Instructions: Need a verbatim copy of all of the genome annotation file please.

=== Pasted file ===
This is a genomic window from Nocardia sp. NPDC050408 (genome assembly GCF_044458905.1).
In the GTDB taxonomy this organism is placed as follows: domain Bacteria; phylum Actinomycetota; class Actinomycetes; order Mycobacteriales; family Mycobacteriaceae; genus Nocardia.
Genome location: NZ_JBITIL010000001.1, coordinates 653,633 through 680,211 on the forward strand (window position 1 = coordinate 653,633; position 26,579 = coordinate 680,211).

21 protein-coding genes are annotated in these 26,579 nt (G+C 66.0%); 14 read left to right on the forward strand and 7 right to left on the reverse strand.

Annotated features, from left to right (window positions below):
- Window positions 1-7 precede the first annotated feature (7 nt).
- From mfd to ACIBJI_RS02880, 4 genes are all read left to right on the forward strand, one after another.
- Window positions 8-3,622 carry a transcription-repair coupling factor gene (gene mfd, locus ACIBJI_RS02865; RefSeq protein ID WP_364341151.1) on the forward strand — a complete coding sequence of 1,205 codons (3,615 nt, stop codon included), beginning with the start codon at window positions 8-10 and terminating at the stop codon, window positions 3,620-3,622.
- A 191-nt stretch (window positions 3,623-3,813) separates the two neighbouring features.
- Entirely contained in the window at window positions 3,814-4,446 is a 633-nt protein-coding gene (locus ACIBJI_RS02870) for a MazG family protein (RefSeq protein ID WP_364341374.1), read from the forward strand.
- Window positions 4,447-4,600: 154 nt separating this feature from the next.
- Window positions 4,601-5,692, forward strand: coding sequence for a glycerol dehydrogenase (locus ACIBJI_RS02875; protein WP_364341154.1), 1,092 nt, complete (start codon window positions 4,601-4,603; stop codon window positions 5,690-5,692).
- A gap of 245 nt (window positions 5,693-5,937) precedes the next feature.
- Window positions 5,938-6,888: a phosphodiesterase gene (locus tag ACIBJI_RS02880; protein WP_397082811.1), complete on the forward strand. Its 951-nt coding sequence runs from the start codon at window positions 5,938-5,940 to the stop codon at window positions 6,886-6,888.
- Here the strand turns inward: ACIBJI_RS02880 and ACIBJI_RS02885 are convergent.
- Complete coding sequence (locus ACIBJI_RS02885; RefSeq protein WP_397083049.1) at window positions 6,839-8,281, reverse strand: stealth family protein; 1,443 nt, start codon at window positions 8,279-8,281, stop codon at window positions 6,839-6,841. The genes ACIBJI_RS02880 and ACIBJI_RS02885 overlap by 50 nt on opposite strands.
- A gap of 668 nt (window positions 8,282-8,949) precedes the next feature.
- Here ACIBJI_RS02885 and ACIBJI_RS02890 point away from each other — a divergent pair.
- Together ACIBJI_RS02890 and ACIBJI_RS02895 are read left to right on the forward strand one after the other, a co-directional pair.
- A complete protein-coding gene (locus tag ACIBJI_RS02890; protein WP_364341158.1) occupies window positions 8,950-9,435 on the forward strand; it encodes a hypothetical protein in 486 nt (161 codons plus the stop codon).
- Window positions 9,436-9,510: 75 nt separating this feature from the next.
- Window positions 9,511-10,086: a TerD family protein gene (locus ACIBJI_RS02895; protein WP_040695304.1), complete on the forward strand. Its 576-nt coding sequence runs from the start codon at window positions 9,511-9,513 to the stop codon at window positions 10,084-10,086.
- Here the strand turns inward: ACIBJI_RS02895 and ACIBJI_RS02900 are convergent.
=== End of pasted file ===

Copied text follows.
This is a genomic window from Nocardia sp. NPDC050408 (genome assembly GCF_044458905.1).
In the GTDB taxonomy this organism is placed as follows: domain Bacteria; phylum Actinomycetota; class Actinomycetes; order Mycobacteriales; family Mycobacteriaceae; genus Nocardia.
Genome location: NZ_JBITIL010000001.1, coordinates 653,633 through 680,211 on the forward strand (window position 1 = coordinate 653,633; position 26,579 = coordinate 680,211).

21 protein-coding genes are annotated in these 26,579 nt (G+C 66.0%); 14 read left to right on the forward strand and 7 right to left on the reverse strand.

Annotated features, from left to right (window positions below):
- Window positions 1-7 precede the first annotated feature (7 nt).
- From mfd to ACIBJI_RS02880, 4 genes are all read left to right on the forward strand, one after another.
- Window positions 8-3,622 carry a transcription-repair coupling factor gene (gene mfd, locus ACIBJI_RS02865; RefSeq protein ID WP_364341151.1) on the forward strand — a complete coding sequence of 1,205 codons (3,615 nt, stop codon included), beginning with the start codon at window positions 8-10 and terminating at the stop codon, window positions 3,620-3,622.
- A 191-nt stretch (window positions 3,623-3,813) separates the two neighbouring features.
- Entirely contained in the window at window positions 3,814-4,446 is a 633-nt protein-coding gene (locus ACIBJI_RS02870) for a MazG family protein (RefSeq protein ID WP_364341374.1), read from the forward strand.
- Window positions 4,447-4,600: 154 nt separating this feature from the next.
- Window positions 4,601-5,692, forward strand: coding sequence for a glycerol dehydrogenase (locus ACIBJI_RS02875; protein WP_364341154.1), 1,092 nt, complete (start codon window positions 4,601-4,603; stop codon window positions 5,690-5,692).
- A gap of 245 nt (window positions 5,693-5,937) precedes the next feature.
- Window positions 5,938-6,888: a phosphodiesterase gene (locus tag ACIBJI_RS02880; protein WP_397082811.1), complete on the forward strand. Its 951-nt coding sequence runs from the start codon at window positions 5,938-5,940 to the stop codon at window positions 6,886-6,888.
- Here the strand turns inward: ACIBJI_RS02880 and ACIBJI_RS02885 are convergent.
- Complete coding sequence (locus ACIBJI_RS02885; RefSeq protein WP_397083049.1) at window positions 6,839-8,281, reverse strand: stealth family protein; 1,443 nt, start codon at window positions 8,279-8,281, stop codon at window positions 6,839-6,841. The genes ACIBJI_RS02880 and ACIBJI_RS02885 overlap by 50 nt on opposite strands.
- A gap of 668 nt (window positions 8,282-8,949) precedes the next feature.
- Here ACIBJI_RS02885 and ACIBJI_RS02890 point away from each other — a divergent pair.
- Together ACIBJI_RS02890 and ACIBJI_RS02895 are read left to right on the forward strand one after the other, a co-directional pair.
- A complete protein-coding gene (locus tag ACIBJI_RS02890; protein WP_364341158.1) occupies window positions 8,950-9,435 on the forward strand; it encodes a hypothetical protein in 486 nt (161 codons plus the stop codon).
- Window positions 9,436-9,510: 75 nt separating this feature from the next.
- Window positions 9,511-10,086: a TerD family protein gene (locus ACIBJI_RS02895; protein WP_040695304.1), complete on the forward strand. Its 576-nt coding sequence runs from the start codon at window positions 9,511-9,513 to the stop codon at window positions 10,084-10,086.
- Here the strand turns inward: ACIBJI_RS02895 and ACIBJI_RS02900 are convergent.